The Ridley Helium was designed for climbers, with circle shaped tubes that offer the best strength-to-weight ratio possible, allowing Ridley to shave off every possible gram. The Helium is available with a Shimano Ultegra 6800 11-speed group set, exclusively at Performance Bicycle.

The circle shaped tubing offers the best strength-to-weight ratio possible, which allowed Ridley’s engineers to make the Helium as light as possible.

The Ridley Liz is a women’s specific bike, and was designed for the ultimate in fit, performance and comfort without compromise. The Liz is available in two carbon fiber models, with either Shimano Ultegra 6800 or Shimano 105, and as a carbon fiber frameset.

To get the best mix of performance, comfort, and fit, Ridley worked with several pro women’s teams to find the best geometry for the Liz.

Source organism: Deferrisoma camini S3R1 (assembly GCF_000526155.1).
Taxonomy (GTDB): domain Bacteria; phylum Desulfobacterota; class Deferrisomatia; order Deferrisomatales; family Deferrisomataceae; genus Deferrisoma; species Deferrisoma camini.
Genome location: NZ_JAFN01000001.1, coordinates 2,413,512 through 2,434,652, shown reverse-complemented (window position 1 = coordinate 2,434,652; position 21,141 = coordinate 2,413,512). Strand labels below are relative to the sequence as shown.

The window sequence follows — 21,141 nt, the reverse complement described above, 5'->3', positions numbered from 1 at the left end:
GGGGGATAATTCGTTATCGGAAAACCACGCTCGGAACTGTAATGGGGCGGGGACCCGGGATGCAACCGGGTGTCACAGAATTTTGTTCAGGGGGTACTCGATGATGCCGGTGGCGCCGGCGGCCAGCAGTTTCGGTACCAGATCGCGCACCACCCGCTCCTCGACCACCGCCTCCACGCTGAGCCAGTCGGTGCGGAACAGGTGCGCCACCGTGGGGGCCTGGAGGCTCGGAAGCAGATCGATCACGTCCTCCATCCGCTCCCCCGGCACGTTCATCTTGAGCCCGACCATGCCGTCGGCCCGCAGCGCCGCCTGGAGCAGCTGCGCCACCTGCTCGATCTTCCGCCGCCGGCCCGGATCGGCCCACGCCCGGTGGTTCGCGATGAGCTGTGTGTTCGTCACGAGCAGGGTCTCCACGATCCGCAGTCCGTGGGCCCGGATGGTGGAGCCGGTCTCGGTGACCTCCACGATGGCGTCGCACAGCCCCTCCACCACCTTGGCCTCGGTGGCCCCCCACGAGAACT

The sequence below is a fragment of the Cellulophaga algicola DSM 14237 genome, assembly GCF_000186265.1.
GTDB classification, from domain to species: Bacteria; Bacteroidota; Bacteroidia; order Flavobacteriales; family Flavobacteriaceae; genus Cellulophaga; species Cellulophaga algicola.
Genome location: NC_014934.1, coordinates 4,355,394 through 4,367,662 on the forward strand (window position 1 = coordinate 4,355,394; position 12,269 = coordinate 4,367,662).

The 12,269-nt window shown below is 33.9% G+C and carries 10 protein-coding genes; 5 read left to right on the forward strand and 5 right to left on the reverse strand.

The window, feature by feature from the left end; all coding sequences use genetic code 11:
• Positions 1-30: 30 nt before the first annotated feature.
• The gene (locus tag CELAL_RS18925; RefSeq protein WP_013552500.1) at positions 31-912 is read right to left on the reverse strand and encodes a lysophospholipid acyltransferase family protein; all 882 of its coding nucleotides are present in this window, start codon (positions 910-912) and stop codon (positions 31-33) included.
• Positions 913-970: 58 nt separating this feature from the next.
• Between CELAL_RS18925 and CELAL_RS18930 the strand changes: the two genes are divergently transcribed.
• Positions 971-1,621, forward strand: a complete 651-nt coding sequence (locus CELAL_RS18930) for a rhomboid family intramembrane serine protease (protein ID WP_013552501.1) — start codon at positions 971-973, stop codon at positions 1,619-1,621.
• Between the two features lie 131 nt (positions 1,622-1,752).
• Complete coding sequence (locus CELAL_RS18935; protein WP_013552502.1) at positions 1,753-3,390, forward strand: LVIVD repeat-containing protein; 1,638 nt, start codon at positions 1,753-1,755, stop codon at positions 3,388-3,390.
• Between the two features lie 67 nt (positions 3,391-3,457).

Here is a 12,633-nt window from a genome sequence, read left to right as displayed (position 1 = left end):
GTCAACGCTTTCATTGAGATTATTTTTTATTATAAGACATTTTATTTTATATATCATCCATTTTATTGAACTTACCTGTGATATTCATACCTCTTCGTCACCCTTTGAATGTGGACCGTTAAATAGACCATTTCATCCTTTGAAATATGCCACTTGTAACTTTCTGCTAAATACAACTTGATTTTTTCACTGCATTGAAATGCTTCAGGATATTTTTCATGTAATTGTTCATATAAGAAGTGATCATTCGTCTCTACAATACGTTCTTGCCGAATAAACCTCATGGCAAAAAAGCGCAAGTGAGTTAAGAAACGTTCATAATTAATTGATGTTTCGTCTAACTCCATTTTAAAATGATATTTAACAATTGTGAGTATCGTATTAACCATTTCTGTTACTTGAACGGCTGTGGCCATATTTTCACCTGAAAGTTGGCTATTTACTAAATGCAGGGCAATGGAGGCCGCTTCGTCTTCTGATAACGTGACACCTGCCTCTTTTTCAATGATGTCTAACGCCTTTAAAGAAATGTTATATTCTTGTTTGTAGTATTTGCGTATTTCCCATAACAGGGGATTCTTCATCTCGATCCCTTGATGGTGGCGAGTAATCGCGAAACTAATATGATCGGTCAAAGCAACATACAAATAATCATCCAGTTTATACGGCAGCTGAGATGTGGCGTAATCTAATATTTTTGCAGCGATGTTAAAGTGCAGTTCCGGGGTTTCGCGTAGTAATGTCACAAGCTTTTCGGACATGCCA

Today, Ridley is one of the most recognizable bikes in cycling. Famed for their toughness, and for their race-winning performance under the riders of the UCI World Tour Pro team Lotto-Belisol, Ridley’s penchant for innovation has made them one of the most imitated and watched brands in the industry, but the only one with the heritage and hard-earned reputation to be able to say “We Are Belgium”.

Our Favorite Youtube Videos

Have you checked out the Performance Bicycle Youtube channel lately? If not, it’s definitely worth a peek. It’s packed full of Product Reviews, Buyer’s Guides, Riding Tips, How To Guides, and more to help you find the products you want, stay up to date, and help you get more out of your bike and gear.

Of the hundreds of videos we have, here are some of our favorites:

 

 Riding Tips

Ever wondered what the best way to clear that log in your path was? Learn how in our How To Jump A Log video:

 

How To Guides

Adjusting your front derailleur is more art than science. To get the hang of it, check out our How To Adjust Your Front Derailleur video: